Graphs, Theory of
Graphs, Theory of
a branch of finite mathematics characterized by a geometric approach to the study of objects. The basic concept of the theory is the graph, which is composed of a set of vertices (points) and a set of line segments (connections) linking some (possibly all) pairs of vertices. The pairs of vertices may also be connected by several line segments. Examples of graphs are a set of cities (the graph’s vertices) of, say, the Moscow Oblast and the roads connecting them (the graph’s line segments) or the elements of an electrical circuit and the wires connecting them. Figure 1 shows a graph in which the vertices are the stations of a city
subway system and the line segments connect the neighboring stations (one of the tasks is to indicate which route should be taken from station A to station B). A graph is oriented if its line segments are given an orientation, that is, if they indicate the order of the vertices. Finally, the theory of graphs studies graphs in which the line segments are given some weight or symbol as well as graphs in which special vertices, called poles, are distinguished. Examples include a diagram of the states of an automaton or a railroad network with the length of the lines or traffic capacity indicated on the arcs. Figure 2
represents highways between Moscow and Tallinn. The problem is, for example, to choose the route of the least total distance from Moscow to Tallinn (these two cities are the poles of the network). A comparison of the two routes Moscow-Leningrad-Tallinn and Moscow-Vitebsk-Riga-Tallinn indicates that the route through Leningrad is shorter (1,049 km).
One of the first works on the theory of graphs was L. Euler’s (1736) work on the solution of puzzles and entertaining mathematical problems. The first important results were obtained in the first half of the 20th century in connection with the solution of problems encountered when constructing electrical circuits and computing chemical substances with various types of molecular bonds. However, the theory of graphs has developed extensively only since 1950’s. This has been the result of the establishment of cybernetics and the development of computer technology, which substantially enriched the theory of graphs with new material and new approaches and which also initiated the systematic study of graphs from various points of view (structural, informational, and others). It was precisely at this time that the problems and methods of the theory of graphs were formulated.
The theory of graphs is applied in the theory of programming; computer design; the study of physical, chemical, and technological processes; the solution of problems of planning; and linguistic and sociological investigations. The theory of graphs is closely related to classical mathematics as well as to new branches of mathematics; these include topology, algebra, combinatorial analysis, number theory, and the theory of the minimization of Boolean functions.
The theory of graphs comprises a large number of varied problems. Some of them are grouped in separate trends, while others are more isolated. Among the areas of the theory that have formed, one should mention problems relating to the analysis of graphs and the determination of various characteristics of their structure, for example, the clarification of the connectedness of a graph: can one go from one vertex to any other; calculating graphs or their parts having set properties, for example, calculating the number of trees with a given number of line segments (a tree is a nonoriented graph without cycles); and solving transportation problems connected with the transport of cargo along a network. There are solutions to a series of problems on the synthesis of graphs with given properties, for example, the construction of a graph with assigned degrees of vertices (the degree of a vertex is the number of line segments leading from it). There is an applied and theoretical significance to the problem of clarifying the possibility of the positioning of a graph on a surface without its line segments intersecting one another (that is, is a given graph planar). Another problem is that of dividing the graph into the minimum number of planar graphs. There are methods worked out for solving some problems of the theory of graphs (the aforementioned ones are by no means all). Some of these methods are Pólya’s method for the enumeration and calculation of graphs with assigned properties, the Ford-Fulkerson theorem and algorithm for solving transportation problems, and the “Hungarian” algorithm for solving assignment problems. Almost all problems in the theory of finite graphs (it is graphs with a finite number of vertices that are of practical interest) can be solved by sorting out a large number of choices (so-called complete sorting). For this reason they demand the construction of effective algorithms and the use of fast computers. Such problems include the coloration of the vertices of the graph, the determination of the identity of two graphs, and the traveling salesman problem. There are problems requiring an answer on principle, for example, the coloration of planar graphs and the reconstruction of a graph according to its subgraphs.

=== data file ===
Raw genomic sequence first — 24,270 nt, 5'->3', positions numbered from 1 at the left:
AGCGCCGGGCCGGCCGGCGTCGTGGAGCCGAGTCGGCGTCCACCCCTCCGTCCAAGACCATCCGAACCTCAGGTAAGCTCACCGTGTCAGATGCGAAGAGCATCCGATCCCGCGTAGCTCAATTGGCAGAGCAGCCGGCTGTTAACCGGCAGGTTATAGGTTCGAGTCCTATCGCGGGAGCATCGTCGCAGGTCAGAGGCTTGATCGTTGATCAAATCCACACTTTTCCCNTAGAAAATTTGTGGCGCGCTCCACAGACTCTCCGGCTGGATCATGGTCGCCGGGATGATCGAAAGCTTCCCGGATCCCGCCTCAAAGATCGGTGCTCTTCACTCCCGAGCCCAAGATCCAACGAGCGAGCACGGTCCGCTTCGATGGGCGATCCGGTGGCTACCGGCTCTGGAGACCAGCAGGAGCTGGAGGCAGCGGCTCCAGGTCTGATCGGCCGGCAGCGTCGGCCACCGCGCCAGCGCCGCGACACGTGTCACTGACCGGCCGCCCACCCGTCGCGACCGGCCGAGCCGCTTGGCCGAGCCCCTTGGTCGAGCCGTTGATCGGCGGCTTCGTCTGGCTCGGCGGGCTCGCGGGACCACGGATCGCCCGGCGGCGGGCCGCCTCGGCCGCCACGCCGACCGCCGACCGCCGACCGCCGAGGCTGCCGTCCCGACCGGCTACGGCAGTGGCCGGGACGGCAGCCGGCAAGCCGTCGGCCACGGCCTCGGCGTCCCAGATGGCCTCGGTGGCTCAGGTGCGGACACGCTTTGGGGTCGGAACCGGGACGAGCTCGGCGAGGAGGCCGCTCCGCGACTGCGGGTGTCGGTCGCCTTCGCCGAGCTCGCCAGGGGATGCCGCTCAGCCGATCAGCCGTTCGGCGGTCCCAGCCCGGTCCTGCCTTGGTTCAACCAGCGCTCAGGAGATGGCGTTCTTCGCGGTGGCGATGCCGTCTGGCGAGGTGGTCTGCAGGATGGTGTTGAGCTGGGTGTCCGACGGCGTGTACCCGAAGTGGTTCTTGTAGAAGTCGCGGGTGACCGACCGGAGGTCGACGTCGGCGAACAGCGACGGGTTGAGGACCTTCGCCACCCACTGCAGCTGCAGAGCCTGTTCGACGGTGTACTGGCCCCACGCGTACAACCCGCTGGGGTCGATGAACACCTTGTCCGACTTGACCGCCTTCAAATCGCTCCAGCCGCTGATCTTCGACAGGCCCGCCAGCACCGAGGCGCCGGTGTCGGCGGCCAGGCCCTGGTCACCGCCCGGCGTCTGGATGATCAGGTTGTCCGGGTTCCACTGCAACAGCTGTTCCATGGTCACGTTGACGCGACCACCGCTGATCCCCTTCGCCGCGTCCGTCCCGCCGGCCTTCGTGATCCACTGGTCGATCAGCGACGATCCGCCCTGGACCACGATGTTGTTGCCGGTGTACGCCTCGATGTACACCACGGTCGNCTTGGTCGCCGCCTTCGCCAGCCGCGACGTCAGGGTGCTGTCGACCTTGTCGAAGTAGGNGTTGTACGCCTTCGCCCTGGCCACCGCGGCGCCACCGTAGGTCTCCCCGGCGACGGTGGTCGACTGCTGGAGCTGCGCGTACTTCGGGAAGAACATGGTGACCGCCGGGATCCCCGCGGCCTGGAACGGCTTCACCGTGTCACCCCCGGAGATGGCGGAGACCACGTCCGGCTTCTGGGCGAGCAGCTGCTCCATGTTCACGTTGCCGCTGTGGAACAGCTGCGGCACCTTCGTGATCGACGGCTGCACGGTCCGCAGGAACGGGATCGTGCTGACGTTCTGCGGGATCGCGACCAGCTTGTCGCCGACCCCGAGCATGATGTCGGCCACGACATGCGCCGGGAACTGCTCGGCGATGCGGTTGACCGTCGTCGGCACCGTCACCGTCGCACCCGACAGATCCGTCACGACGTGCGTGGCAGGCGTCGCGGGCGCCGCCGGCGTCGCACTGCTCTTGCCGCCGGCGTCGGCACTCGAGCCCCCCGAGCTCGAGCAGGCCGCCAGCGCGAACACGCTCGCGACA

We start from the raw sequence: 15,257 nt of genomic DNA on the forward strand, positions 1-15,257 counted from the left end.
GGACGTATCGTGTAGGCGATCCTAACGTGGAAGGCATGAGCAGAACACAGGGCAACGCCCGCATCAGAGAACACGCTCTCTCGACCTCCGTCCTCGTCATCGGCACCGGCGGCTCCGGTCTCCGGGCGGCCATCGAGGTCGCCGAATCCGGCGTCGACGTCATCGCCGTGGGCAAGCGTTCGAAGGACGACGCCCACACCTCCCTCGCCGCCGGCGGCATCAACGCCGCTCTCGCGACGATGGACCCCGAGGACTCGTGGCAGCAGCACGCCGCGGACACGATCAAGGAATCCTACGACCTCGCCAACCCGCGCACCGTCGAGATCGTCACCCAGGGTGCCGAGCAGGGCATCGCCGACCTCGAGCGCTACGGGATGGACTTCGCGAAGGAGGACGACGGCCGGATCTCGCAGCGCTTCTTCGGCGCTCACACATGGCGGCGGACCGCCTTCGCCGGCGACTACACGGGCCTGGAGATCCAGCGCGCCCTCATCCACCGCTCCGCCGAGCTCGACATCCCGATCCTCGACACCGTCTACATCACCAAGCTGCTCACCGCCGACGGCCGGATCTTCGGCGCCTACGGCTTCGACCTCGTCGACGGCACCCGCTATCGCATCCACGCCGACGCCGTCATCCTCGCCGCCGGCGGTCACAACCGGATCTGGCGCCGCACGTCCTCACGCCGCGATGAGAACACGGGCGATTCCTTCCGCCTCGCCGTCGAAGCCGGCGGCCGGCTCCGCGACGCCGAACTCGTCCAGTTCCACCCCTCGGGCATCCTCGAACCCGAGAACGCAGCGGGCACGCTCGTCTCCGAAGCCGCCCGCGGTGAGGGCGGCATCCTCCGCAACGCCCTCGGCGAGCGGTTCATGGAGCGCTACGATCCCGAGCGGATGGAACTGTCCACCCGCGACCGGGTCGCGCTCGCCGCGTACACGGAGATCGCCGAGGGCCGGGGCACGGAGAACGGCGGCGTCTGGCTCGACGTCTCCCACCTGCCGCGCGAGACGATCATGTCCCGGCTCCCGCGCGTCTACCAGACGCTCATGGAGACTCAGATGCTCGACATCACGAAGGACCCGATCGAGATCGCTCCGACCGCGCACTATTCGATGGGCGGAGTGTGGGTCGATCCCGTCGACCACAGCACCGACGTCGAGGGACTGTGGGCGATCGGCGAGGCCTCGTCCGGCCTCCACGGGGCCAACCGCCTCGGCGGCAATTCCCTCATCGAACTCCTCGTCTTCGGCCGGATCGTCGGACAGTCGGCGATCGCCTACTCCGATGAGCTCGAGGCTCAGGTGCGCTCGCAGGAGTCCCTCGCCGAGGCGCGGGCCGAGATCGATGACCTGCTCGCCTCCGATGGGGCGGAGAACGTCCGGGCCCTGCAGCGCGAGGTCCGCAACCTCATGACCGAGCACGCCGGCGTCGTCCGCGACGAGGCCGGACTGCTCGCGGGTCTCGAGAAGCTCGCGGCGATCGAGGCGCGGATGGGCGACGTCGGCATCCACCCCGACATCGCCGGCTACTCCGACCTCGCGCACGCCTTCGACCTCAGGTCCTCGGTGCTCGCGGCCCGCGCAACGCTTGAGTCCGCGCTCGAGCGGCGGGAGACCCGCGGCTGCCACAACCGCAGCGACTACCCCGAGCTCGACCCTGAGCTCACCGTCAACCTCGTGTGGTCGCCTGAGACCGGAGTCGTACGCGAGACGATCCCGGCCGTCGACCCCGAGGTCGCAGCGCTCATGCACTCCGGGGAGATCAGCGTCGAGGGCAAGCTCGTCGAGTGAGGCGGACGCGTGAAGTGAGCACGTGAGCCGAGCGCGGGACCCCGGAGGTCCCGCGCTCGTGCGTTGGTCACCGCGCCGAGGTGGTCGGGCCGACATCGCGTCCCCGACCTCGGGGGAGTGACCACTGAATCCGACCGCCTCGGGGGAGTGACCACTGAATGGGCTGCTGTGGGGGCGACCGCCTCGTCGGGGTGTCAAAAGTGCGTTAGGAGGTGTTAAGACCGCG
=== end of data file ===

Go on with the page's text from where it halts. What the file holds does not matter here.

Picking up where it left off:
REFERENCESBerge, C. Teoriia grafov i ee primeneniia. Moscow, 1962. (Translated from French.)
Ore, O. Grafy i ikh primenenie. Moscow, 1965. (Translated from English.)
Zykov, A. A. Teoriia konechnykh grafov. Novosibirsk, 1969.